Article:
My mother gave me an old photo album that belonged to my father. The album contains loads of pictures from my father's teen and army years, as well as some photos of his parents. I found several photos taken at Coney Island some time around 1920, either before or right after my grandparents were married (but clearly before there were kids). They look a little wild. Obviously, my family has always liked the beach.

GRANDPA.
MY GRANDFATHER ON LEFT.
IN FRONT OF ONE OF CONEY ISLAND'S HISTORIC BATH HOUSES.
MY GRANDMOTHER ON LEFT.

Wednesday, May 15, 2013

This Seat Taken

It's tough living in paradise. I bruised my leg last week (and, par for my course, I have no idea how; it might have happened one of the 17 times I slammed my shin into the corner of the bed frame). My thigh and calf were very sore to the touch and my ankle was swollen. There were a couple of black and blue marks. It's almost completely better now, but I tried to give it a couple day's rest. I thought I'd sit on the terrace in the sunshine and read. Dudo and Moose had been relaxing outside for some time. They have both amazingly learned the rules of the terrace and they even come inside when called (well mostly). On this particular day, Dudo saw me aiming for the chaise in the sun and he raced me to it. I was in shorts, so he wouldn't sit on my lap (nor would I want him to). I asked him to move. He wouldn't. The lounge chair around the corner was in the shade. I was forced to go down to the beach. Favoring my leg as I was, I ended up bruising the ball of my foot. Like I said, it's tough living in paradise.

"WHERE ARE YOU GONNA SIT?"
THE SHADEY SIDE.
I WAS EVENTUALLY EXILED TO THE BEACH.
(CLICK TO SEE HOW I SUFFERED, BIG-TIME.)
"GOOD VIEW FROM HERE."
LOOKS LIKE HE PLANS TO BE THERE A WHILE.
FULL BODY TREATMENT.
CLEARLY SETTLING IN. NAP TIME.
"OH, ARE YOU STILL HERE?"
THE GQ POSE.
TRYING TO GET A LITTLE COLOR IN HIS CHEEKS.
THIS IS WHEN I GAVE UP.

Tuesday, May 14, 2013

The Bus Tour

I should have known something was wrong as I pointed out Fuengirola's castle to San Geraldo. We were on the bus returning from the big shopping mall in town. The castle had at first been in the distance and was suddenly on the hill directly above us. I've walked to the castle a couple of times and knew it was further from home than the shopping mall. Even San Geraldo, who had never seen the castle, knew we were supposed to be heading away from it.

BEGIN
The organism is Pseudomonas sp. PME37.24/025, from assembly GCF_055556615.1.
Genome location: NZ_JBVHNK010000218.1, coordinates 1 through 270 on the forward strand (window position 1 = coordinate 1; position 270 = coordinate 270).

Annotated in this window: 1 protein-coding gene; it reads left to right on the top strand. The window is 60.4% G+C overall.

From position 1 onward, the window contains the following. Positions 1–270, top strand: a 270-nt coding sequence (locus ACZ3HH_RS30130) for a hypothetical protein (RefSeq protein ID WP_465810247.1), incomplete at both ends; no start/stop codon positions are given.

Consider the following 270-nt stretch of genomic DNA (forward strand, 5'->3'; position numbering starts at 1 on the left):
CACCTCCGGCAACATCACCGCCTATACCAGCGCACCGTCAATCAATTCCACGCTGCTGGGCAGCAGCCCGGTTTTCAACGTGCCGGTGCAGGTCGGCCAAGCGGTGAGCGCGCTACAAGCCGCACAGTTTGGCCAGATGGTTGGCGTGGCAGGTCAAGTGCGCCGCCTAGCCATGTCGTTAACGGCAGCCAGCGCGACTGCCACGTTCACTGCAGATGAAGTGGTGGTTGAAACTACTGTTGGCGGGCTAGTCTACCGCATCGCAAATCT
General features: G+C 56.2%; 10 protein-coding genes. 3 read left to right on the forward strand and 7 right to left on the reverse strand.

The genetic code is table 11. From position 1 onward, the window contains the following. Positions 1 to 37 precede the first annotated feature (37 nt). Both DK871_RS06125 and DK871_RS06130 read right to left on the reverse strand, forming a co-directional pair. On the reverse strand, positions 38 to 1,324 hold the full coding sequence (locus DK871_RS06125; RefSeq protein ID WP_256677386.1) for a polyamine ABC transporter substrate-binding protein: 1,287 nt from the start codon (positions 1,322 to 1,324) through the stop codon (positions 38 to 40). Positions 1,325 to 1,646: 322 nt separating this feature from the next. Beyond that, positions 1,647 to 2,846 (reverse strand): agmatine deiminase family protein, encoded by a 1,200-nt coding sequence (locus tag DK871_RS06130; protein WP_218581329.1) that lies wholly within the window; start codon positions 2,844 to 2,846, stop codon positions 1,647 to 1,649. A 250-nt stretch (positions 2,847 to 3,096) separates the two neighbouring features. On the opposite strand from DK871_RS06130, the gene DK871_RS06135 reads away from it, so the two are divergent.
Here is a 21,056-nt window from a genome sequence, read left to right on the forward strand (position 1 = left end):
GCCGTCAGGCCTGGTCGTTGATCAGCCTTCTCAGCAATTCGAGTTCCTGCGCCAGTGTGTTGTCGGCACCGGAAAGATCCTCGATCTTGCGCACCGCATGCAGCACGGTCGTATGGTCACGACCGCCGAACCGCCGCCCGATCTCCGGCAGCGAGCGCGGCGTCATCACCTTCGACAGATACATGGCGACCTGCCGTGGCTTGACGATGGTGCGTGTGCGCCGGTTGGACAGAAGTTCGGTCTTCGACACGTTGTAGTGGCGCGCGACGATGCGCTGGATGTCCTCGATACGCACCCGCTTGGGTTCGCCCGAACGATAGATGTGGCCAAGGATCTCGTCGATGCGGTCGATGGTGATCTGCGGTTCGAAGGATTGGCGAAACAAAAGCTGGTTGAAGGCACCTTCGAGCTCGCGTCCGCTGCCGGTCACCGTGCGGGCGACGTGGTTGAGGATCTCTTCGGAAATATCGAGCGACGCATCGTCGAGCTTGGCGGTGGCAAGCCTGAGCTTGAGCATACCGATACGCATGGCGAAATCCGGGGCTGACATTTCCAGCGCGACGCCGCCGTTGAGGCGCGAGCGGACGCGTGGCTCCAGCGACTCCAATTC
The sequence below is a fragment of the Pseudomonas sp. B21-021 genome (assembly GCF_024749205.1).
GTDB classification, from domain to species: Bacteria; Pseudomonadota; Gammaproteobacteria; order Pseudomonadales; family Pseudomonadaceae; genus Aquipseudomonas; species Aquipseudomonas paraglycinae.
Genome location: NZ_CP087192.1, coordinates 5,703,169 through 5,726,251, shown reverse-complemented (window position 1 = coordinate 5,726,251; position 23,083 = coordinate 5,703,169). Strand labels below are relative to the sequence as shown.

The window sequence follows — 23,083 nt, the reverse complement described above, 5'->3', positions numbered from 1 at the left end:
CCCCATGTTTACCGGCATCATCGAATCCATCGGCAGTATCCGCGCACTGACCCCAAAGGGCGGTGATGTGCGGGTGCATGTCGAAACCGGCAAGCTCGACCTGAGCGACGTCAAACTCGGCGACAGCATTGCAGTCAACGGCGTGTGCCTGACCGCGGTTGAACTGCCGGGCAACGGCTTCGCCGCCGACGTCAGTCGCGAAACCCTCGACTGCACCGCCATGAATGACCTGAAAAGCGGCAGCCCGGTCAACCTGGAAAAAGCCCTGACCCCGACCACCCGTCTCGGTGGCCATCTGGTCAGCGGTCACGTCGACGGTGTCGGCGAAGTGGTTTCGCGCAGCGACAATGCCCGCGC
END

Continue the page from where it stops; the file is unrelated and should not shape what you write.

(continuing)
We had taken public transportation to the mall. Bus Line #4. For our return, without thinking, we hopped on Bus Line #1. The woman in front of us overheard our conversation. She turned around and said, "Not to worry. It goes this way first and then loops back around." She got off the bus at the next stop.

The bus got on the highway and headed west along the coast for quite some distance. Then, we turned off the highway and into the foothills. And then we took a very winding road. Fortunately, we only wound around a couple of minutes — just long enough for us to both think about the motion-sickness pill San Geraldo would have taken had we known we were going on a bus tour. We returned to the highway and headed back along the coast to Fuengirola. It turns out we weren't much more than 5 km (3 miles) from town. We now know we can take either Bus Line #4 or #1 to the shopping mall. And we got to ride on "new road" (for us). Our great adventure.







Monday, May 13, 2013

Speaking of Beaches

San Geraldo and I went for a 4-km (2.5-mile) walk along the paseo yesterday afternoon. All along the way are beach clubs of sorts where you can rent a lounge chair and an umbrella. The staff usually speak multiple languages (at some level) to cater to the international tourists. The international tourists quite often haven't even attempted to learn to say "thank you" in Spanish. But that's another story. 

The clubs are all pleasant and some are a bit more elegant than others. There are little boardwalks placed on the sand, landscaped entrances, archways, "services" (aka, toilets), and several of the clubs actually smooth the sand every morning using what looks like a giant, wooden, toothless rake. I'm sure it has a name, but I don't know it. Besides, I like the natural look better.

NOTE THE SMOOTH FLAT SAND ON THE LEFT. 

The languages spoken vary. Spanish, of course, and English are the most common. But, quite often staff speak some Finnish, German, and French, among others, as you'll soon see. One of the places we passed yesterday was Playa Ronda Paco. A very nice-looking beach, and the staff apparently speak three languages.

THAT'S MORE THAN I CAN CLAIM.

Sunday, May 12, 2013

Happy Dowager Duchess Day

Wishing a very happy Mother's Day (in the USA) to The Dowager Duchess, our joy and inspiration.

With love from her Boys from Spain.

BROOKLYN, 1944.
SOMEWHERE IN NEW YORK, 1946.
WASHINGTON, D.C., LABOR DAY WEEKEND, 1947.
BROOKLYN, 1955.
NORTH MASSAPEQUA, 1957.
ON A LAKE (SOMEWHERE), 1958 OR 1959.
MY FATHER ROWED (MY SISTER HELPED). WE JUST LOOKED GOOD.
FAMILY VACATION. MAASTRICHT, THE NETHERLANDS, 1975.
AT HOME IN BROOKLYN, 1994.
(A PARTY HOSTED BY THE DUCHESS ON OUR FIRST VISIT FROM SAN DIEGO.)
GENIUS (AND PERPETUAL STUDENT) AT WORK.
THE BOYS FROM SPAIN, THE DUCHESS AND AUNT SYLVIE, SOUTHERN CALIFORNIA, 1997.
THE ALWAYS-BEAUTIFUL DOWAGER DUCHESS, 2013.
(FROM A RECENT BLOG POST.)